Afterword

ThimphuTech was the first technology blog in Bhutan. We started writing it in 2009, just as broadband and mobile internet started to take off. (Although internet in Bhutan was launched in 1999, it was either super-slow or super-expensive, and was only used by a selected few).

In the blog, we wrote about technology and food, but also about plenty of other stuff. The blog became popular and influential in Bhutan. A companion bi-weekly column -- Ask Boaz -- was published for many years in the Kuensel, Bhutan's national newspaper. (The complete Kuensel columns are available as an ebook, Blogging with Dragons).

We stopped updating the blog when we left Bhutan in 2014, but the information within the posts can still prove useful, and thus we decided to keep it online.

We thank all our readers.
Tashi Delek,
Boaz & Galit.

Monday, July 30, 2012

Business Opportunities Corner: "Air of Bhutan"

US$9 for air
Can you make money out of air? You certainly CAN. In a recent visit to Turkey, I've noticed these attractively-designed tin cans. The contents? "Air of Istanbul". Nothing more, nothing less. Tourists buy these cans as souvenirs, and they pay the incredible amount of 16 Turkish Liras, which currently convert to about US$9. If you ask me, "Air of Bhutan" sounds (and smells) much better than "Air of Istanbul". Naturally, you won't face any competition from India, China, etc. "Air of Bhutan" can only be manufactured in Bhutan!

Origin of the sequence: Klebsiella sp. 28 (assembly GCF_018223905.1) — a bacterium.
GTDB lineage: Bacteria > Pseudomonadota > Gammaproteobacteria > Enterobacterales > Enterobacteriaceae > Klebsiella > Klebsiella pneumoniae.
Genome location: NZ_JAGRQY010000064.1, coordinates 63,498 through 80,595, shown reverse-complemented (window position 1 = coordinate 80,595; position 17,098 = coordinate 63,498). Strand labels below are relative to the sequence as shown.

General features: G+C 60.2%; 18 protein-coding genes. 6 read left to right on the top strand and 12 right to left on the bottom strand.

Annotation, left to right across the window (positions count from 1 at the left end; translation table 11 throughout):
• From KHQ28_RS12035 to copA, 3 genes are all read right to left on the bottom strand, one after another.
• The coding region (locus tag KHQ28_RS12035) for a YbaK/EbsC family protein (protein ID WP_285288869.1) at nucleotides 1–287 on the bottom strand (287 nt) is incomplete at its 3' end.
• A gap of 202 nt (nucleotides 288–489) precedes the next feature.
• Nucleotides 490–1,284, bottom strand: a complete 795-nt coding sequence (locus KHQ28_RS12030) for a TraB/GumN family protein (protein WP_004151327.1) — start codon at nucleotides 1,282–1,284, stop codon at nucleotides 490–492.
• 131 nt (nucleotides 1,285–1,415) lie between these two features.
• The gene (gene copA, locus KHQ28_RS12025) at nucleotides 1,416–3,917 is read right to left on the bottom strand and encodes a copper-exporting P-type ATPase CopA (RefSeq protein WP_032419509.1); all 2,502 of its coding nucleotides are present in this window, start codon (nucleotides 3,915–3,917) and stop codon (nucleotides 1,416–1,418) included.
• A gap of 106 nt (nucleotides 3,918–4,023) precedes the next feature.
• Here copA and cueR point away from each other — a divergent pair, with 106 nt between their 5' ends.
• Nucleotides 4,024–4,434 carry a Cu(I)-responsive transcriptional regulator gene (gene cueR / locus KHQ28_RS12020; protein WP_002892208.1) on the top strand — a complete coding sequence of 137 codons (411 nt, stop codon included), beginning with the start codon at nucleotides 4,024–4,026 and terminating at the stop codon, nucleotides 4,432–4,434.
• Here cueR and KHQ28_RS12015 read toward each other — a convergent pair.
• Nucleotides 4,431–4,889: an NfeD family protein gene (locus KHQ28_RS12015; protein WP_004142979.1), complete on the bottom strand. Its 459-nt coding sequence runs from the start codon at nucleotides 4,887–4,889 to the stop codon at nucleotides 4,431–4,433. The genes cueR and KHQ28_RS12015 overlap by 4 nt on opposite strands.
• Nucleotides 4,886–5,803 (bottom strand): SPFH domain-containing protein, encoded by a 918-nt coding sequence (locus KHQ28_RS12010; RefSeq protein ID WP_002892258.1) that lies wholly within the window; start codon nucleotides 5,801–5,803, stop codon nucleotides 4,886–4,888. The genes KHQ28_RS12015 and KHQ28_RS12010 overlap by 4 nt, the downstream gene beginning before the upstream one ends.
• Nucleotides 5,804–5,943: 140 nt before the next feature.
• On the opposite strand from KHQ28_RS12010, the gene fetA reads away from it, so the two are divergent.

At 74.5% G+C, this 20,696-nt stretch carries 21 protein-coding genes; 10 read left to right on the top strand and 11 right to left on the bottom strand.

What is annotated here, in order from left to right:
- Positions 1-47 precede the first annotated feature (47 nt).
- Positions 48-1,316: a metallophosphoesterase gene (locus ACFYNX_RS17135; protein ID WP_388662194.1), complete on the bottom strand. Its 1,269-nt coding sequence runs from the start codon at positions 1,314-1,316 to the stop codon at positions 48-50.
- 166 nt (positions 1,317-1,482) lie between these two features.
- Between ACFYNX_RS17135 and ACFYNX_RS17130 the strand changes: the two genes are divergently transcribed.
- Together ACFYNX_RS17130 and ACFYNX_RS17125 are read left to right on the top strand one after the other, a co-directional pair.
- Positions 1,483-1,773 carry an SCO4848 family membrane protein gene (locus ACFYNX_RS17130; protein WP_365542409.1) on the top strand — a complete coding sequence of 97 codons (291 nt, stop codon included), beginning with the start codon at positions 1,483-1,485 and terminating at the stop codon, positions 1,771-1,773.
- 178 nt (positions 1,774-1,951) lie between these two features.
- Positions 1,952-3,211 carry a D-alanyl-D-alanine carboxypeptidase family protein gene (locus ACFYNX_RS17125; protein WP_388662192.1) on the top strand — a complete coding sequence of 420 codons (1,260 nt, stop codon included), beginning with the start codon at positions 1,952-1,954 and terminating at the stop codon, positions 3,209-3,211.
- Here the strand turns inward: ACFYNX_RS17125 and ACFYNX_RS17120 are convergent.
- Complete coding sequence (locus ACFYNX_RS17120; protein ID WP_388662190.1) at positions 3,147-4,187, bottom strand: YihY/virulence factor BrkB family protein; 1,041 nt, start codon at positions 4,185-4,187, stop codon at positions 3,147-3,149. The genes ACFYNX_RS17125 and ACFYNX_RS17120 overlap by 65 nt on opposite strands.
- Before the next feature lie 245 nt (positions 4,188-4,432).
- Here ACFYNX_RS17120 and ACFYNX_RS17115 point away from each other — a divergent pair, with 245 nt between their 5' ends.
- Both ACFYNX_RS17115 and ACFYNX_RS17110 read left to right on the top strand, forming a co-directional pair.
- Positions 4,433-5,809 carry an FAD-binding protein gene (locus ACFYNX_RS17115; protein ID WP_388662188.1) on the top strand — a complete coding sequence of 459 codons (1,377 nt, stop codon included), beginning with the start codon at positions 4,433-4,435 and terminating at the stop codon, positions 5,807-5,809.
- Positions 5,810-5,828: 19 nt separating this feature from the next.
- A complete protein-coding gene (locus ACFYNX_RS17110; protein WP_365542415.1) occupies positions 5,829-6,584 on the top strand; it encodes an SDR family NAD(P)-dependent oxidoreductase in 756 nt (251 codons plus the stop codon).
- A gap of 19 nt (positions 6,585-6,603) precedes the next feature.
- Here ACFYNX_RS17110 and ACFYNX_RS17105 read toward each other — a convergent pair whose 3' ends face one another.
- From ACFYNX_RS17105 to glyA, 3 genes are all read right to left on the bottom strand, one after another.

So here's the general idea:
  • Design a beautiful label with "Air of Bhutan", "Air of the Himalayas", etc. Unfortunately, "Druk Air" is already taken. There might be niche markets for specific locations, such as "Air of Bumthang".  
  • Buy the necessary tin canning equipment and materials. Choose and test the material/process: You don't want the cans to crumble/explode when shifting to low/high altitudes.
  • Start manufacturing. Make sure that the manufacturing location matches the label and is not done, say, in Jaigaon. Truth in advertising is important. Rinchending is still a possibility, but as a tourist I'd rather see "Packed in the pristine Himalayas", not "Packed in an industrial zone at the foothills of the Himalayas". The good part: Tin contents (air) is still 100% free!
  • Set a reasonable price, and distribute to tourist outlets in Bhutan
Once "Air of Bhutan" is a huge hit, you can move on to "Water of Bhutan"...

Disclaimer: Our ideas are just ideas, not necessarily sound business advice. If this business already exists in Bhutan and we missed it, please let us know! Before rushing to implement the idea, do some research about costs. Create a spreadsheet with the costs and see how much you will need to earn to break even and to make a profit. See if you can survive for a year with no profit and perhaps loss, until the business is more established. The best approach is to consult with organizations that help local entrepreneurs such as the Loden Foundation.